Guy - a dear friend of mine, now departed, was an FBI Agent from the late 1930s until he retired in the 1960s, or thereabouts. He got me one of these boxes from the Bureau. He said that they had some .38 Super Colt Autos in the inventory and that he had seen some of this ammo around over the years. He could not confirm whether or not it was an FBI contract or originally made for some other agency, since the numbers of pistols about was small, and few of his fellow Agents knew their history with the Bureau, including him.
HWS Volume II, page 229, discusses Remington Lots 5000 and 5001 and mentions “procurement specifications for this type of ammunition required that the bullets be with full metal jacket, and as this was the normal commercial loading no special bullet needed to be developed for the military service.” Another line tells us “At least two lots, however, (Lots RA 5000 and RA 5001) made in 1945 were packed in special tan cartons…” The same paragraph mentions that “the ammunition was for issue to general officers who used side arms of these calibers.” That statement appears to be open to questions.
Douglas G. Sheldon’s fine book, the Colt’s Super .38, The Production History from 1929 through 1971," on page 93, discusses various Department of Justice deliveries of Colt .38 Super Pistols during the period of 1933 to 1936, including one specially noted to the F.B.I. in April of 1935. Many of the individual shipments are noted to be for the Department of Justice, or as having been shipped to the “Department of Investigation,” Justice Building, Washington D.C. Most of the shipments, even those with Agency not specified, were shipped to a Mr. Joseph Lorch, which would indicate that most of these shipments were for the Department of Justice, since his name is connected to those shipments as well.
Sheldon also discusses military purchases on page 107 thru 112. The story is too long to relate here. However, the major shipment coincides with HWS’s dates for the ammunition. Some 376 pistols were shipped to a warehouse of the Military Administration and Property Officer, in Rosslyn, Virginia. This was known to be an OSS facility. No documentation for their use, however, has been found by collectors according to Sheldon.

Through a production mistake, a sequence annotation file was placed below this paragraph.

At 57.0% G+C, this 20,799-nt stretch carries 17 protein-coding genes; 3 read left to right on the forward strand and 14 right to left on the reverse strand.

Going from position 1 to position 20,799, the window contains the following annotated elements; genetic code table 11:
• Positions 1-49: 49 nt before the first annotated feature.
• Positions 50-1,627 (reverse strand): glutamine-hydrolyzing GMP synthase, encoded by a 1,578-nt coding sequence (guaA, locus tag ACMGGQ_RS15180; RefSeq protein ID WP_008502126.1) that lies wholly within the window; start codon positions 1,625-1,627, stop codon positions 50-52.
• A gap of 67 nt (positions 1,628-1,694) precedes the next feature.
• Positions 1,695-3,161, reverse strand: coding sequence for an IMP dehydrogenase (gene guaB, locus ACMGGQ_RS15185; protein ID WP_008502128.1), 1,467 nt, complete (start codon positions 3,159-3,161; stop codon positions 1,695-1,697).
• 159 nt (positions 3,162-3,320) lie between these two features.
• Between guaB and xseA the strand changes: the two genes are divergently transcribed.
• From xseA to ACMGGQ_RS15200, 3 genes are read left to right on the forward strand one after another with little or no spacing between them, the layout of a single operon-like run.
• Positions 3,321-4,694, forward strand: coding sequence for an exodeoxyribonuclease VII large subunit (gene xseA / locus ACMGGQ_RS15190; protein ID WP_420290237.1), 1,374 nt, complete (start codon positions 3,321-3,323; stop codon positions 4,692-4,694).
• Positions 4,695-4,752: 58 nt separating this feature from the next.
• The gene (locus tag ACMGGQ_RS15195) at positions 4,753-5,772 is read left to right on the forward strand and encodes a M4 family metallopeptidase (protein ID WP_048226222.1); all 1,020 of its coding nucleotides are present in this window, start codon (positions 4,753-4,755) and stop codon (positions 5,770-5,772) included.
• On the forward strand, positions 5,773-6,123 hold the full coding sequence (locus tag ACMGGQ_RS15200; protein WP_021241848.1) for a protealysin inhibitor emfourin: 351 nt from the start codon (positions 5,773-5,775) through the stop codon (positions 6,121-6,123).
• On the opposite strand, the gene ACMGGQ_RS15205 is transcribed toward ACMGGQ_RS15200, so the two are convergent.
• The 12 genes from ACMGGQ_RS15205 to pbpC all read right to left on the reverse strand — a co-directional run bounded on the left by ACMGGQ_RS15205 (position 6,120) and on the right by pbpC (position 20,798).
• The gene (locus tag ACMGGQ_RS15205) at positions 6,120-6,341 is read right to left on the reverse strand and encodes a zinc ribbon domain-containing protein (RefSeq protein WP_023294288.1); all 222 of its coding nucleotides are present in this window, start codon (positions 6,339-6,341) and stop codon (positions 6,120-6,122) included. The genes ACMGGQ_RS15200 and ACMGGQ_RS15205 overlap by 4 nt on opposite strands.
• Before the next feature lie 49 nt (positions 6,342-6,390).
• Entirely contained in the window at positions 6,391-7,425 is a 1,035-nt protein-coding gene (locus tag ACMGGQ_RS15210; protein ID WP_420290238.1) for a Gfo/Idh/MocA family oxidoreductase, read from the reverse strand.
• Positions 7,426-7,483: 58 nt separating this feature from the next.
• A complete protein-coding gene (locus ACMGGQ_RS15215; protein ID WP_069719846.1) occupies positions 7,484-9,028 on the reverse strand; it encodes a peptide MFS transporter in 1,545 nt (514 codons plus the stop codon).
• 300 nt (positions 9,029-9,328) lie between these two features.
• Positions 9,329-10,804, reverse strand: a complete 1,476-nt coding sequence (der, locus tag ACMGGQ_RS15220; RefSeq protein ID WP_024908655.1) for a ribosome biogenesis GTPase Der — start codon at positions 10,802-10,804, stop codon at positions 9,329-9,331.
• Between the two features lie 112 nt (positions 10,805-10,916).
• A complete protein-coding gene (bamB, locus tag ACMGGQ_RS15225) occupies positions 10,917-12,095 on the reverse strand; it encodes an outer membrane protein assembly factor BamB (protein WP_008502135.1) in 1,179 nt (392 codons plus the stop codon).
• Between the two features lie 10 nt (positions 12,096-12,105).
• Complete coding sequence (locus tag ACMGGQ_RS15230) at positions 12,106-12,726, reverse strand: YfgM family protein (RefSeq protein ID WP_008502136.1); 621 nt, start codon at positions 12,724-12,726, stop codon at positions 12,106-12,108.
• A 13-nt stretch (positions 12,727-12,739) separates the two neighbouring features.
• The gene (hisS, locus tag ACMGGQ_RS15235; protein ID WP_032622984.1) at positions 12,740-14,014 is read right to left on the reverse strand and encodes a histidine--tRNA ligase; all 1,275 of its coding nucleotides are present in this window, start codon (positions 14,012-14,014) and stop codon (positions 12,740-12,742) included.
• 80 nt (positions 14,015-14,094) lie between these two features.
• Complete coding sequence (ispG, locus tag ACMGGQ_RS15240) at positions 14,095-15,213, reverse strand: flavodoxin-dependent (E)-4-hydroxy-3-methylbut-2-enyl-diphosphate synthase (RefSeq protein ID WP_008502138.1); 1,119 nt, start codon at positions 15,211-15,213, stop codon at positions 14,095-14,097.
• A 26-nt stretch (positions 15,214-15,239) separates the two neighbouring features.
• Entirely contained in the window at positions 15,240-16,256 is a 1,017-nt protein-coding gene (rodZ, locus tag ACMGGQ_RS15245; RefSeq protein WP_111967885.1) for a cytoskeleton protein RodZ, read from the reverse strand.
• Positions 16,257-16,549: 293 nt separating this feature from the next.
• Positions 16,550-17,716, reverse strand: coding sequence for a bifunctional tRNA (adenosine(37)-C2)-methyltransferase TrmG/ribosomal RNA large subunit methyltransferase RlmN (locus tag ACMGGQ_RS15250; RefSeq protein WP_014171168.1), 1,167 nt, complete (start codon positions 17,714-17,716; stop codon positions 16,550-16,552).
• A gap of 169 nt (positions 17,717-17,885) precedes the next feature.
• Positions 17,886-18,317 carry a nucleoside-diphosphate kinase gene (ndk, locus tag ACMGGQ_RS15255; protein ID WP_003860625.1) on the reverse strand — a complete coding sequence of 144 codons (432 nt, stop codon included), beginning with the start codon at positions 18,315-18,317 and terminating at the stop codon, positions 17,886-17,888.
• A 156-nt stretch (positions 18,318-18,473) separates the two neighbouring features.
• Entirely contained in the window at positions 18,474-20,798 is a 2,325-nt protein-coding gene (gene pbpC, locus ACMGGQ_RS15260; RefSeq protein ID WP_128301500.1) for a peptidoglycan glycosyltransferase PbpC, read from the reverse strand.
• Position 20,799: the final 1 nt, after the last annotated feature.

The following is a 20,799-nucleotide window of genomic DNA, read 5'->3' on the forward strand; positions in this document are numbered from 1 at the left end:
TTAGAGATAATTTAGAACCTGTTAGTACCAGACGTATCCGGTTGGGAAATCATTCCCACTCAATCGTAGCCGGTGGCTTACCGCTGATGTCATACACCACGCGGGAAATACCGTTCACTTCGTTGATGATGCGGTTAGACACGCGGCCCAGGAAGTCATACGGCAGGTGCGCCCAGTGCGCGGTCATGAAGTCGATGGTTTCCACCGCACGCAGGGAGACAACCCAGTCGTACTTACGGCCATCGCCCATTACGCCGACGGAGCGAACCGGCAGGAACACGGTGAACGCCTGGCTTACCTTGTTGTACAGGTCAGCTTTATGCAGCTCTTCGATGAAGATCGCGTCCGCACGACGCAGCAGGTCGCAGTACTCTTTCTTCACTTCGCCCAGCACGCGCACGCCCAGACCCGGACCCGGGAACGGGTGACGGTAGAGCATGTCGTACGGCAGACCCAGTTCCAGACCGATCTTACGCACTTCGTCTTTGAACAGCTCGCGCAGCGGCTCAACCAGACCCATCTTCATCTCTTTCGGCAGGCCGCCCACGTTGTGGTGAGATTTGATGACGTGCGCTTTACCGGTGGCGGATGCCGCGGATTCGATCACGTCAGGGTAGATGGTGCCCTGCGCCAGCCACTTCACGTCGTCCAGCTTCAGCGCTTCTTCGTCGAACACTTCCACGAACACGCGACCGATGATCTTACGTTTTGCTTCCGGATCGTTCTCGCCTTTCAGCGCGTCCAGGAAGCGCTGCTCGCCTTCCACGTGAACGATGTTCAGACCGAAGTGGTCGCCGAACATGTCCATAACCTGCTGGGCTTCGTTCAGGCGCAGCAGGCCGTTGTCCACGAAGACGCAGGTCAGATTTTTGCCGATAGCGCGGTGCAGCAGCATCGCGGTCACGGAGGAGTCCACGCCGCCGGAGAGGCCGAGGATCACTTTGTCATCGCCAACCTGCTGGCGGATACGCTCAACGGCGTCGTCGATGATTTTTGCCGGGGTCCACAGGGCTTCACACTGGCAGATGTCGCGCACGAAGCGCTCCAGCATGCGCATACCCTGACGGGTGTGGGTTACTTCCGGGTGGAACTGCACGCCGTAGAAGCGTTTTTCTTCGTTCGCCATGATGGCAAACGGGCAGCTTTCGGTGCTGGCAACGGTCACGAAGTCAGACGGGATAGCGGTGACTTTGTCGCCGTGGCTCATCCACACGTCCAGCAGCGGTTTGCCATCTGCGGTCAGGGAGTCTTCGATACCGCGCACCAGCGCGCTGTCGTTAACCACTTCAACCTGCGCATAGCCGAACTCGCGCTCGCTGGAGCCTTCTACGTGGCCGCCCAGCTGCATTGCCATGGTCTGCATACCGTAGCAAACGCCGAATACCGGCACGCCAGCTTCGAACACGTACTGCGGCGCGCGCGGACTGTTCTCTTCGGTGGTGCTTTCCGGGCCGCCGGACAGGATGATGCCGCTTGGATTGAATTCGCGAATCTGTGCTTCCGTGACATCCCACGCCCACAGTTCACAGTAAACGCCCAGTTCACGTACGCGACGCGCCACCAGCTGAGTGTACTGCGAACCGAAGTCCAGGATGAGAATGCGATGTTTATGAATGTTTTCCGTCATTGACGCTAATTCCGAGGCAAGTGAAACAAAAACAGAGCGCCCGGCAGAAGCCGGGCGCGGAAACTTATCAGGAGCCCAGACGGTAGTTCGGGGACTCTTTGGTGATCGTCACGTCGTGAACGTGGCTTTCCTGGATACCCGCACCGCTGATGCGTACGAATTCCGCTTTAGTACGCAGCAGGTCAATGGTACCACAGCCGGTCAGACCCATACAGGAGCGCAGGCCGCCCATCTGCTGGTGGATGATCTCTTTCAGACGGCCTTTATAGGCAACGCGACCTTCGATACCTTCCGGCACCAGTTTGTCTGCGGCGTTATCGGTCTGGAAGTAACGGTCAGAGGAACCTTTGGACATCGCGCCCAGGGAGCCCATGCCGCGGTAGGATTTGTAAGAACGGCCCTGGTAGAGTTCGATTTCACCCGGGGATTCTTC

Importantly, there is no mention anywhere in the book about any use of the .38 Super Colts by General Grade Officers. It is clear that if a General desired one such pistol, it probably would have been procured for him, but again, Sheldon’s book does not chronicle any wide issue of .38 Supers for that purpose.
The ammunition is briefly discussed in a photo caption, the photo for which shows the Lot 5001 50-round box, but also an opened Spam Can for lot RA 5002, not mentioned in HWS II. The author mentions that he never encountered any lots other than 5001 and 5002, nor have I, so it would seem that the Lot 5000 mentioned in Woodin is not often seen.
The book “The Colt U.S. General Officers’ Pistol,” by Horace Greeley IV, mentions nothing about any procurement of .38 Super auto pistols of any make or model for General Grade Officers. It is true, though, that the practice of issuing a special pistol for General officers began during WWII, probably in 1944 as there are no records of such pistols before that time.
While I can give no definitive answer to the question opening this thread, I hope the above will be of some help. These white contract boxes from the period towards the end of WWII are interesting, and exist in other auto pistol claibers, such as .32 A.C.P. and .380 A.C.P, as well.
They also exist, of course, in 9mm and .45, but those boxes are far better known than are the ones for the “odd” calibers.